Guidance on freedom of expression for Scottish Higher Education published by the Equality and Human Rights Commission (EHRC) provides a clear set of principles or framework for approaching the debate on sex and gender identity. Similar guidance has been published for England and Wales, which have separate legislation. Asserting that ‘freedom of expression is a key part of the higher education experience’ and that ‘sharing ideas freely is crucial for learning and allows students to think critically, challenge and engage with different perspectives’, the EHRC set out five core ideas aimed at upholding academic freedom:
- Everyone has the right to free speech within the law.
- Higher education should always work to widen debate and challenge, never to narrow it.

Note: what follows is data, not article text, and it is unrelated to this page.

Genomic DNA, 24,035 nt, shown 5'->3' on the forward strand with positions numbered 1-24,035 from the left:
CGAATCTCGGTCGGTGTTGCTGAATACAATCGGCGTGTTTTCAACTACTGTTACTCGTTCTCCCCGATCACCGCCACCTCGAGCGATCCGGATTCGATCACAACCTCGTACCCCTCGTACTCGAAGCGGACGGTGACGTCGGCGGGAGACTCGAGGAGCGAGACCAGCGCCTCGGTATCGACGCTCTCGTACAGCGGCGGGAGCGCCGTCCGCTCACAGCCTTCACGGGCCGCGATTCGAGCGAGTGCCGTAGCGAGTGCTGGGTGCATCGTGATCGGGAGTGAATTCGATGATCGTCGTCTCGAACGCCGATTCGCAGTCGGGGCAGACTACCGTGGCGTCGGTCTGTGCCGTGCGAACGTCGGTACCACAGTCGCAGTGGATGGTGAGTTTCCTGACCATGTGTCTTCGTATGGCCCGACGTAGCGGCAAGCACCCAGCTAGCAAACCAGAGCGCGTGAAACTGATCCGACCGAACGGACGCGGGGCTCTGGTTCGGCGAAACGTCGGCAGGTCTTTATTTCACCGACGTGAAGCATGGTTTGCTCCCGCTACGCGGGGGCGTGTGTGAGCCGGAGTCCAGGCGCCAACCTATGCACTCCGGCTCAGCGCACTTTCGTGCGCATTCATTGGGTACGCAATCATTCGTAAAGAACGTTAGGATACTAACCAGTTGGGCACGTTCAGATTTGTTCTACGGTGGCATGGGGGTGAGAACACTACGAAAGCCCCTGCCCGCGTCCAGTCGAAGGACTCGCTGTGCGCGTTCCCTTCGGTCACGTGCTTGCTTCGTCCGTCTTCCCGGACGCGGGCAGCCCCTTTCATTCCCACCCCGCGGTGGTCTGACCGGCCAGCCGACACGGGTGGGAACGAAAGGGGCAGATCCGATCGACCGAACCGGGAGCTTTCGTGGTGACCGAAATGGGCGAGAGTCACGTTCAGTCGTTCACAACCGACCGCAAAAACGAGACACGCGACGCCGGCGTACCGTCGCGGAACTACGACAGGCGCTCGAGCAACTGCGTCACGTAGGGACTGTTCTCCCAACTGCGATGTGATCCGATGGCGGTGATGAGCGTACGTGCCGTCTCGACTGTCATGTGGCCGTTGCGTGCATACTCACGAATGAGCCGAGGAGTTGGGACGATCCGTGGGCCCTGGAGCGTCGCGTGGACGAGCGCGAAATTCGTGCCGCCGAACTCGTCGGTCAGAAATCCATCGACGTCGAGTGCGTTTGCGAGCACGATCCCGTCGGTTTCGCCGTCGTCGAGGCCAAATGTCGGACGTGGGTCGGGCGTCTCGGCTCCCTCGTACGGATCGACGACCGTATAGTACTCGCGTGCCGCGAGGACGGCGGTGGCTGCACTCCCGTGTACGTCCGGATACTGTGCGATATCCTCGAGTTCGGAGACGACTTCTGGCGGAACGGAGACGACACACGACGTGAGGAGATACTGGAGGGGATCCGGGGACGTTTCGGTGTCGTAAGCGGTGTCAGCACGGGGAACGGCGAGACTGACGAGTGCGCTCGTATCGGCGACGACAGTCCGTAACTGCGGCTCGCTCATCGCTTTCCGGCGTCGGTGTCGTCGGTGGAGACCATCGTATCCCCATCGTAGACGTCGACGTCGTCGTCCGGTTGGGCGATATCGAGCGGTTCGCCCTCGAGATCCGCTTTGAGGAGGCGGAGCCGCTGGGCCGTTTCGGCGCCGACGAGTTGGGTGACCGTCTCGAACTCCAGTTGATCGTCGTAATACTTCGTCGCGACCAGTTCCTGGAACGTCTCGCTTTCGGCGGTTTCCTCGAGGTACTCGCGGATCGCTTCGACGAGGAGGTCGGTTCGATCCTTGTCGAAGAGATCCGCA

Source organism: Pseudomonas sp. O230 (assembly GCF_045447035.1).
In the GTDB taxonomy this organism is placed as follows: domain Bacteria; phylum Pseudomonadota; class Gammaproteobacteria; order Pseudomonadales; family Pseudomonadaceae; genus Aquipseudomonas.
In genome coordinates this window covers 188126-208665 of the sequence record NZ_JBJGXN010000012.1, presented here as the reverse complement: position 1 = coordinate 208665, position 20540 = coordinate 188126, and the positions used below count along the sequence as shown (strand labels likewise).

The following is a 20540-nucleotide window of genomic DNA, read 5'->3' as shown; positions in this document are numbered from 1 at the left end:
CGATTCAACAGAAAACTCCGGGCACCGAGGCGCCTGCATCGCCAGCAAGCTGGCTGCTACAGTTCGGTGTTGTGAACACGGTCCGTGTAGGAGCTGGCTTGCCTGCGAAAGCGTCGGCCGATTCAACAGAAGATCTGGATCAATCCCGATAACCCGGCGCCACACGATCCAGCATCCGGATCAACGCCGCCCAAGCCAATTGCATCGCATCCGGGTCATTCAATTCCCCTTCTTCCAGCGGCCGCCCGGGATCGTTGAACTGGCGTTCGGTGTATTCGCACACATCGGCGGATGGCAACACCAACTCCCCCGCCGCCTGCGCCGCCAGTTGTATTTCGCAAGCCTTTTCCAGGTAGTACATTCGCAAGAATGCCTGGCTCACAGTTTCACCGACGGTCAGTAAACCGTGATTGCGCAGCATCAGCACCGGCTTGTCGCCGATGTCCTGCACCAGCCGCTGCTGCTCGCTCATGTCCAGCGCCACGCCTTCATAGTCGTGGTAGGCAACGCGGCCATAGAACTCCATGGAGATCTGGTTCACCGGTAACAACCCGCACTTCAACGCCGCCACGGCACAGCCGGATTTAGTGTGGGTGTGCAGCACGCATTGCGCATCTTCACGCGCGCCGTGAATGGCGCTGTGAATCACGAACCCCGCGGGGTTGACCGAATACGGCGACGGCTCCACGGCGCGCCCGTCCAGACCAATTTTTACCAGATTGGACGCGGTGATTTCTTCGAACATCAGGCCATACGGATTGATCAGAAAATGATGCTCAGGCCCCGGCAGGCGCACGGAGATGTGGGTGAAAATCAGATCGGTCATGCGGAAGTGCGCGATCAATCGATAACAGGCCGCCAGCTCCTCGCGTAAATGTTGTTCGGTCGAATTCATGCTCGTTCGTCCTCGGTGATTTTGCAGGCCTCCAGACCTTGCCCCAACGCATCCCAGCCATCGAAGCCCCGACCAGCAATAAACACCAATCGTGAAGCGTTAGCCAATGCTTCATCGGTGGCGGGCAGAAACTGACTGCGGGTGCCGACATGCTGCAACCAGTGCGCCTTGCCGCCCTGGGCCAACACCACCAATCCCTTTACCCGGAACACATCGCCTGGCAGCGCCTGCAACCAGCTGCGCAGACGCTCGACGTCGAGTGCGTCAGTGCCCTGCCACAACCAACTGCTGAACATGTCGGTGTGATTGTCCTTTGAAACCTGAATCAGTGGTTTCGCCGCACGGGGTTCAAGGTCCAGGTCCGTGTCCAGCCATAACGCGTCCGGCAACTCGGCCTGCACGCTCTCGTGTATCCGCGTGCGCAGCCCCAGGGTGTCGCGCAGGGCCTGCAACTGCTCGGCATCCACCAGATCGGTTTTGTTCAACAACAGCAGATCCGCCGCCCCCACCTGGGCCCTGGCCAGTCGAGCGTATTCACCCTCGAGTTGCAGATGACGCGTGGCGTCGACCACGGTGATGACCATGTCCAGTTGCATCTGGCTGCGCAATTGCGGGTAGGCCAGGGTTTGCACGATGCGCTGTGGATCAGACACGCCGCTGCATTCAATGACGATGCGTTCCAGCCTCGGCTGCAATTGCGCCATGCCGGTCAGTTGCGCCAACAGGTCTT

- Any decision around speakers and events should seek to promote and protect the right to freedom of expression.
- Peaceful protest is itself a protected form of expression; however, protest should not be allowed to shut down debate or infringe the rights of others.
- Freedom of expression should not be abused for the purpose of unchallenged hatred or bigotry. Providers of higher education should always aim to encourage balanced and respectful debate.
Further to these core ideas, the EHRC states that ‘everyone has the right to express and receive views and opinions, including those that may ‘offend, shock or disturb others’ (p.6.). In a similar vein, in Miller v College of Policing, Mr Justice Knowles recently stated:
We live in a pluralistic society where none of us has a right to be offended by something that they hear. Freedom of expression laws are not there to protect statements such as ‘kittens are cute’ – but they are there to protect unpleasant things. Its utility lies in exposing people to things that they do not want to hear.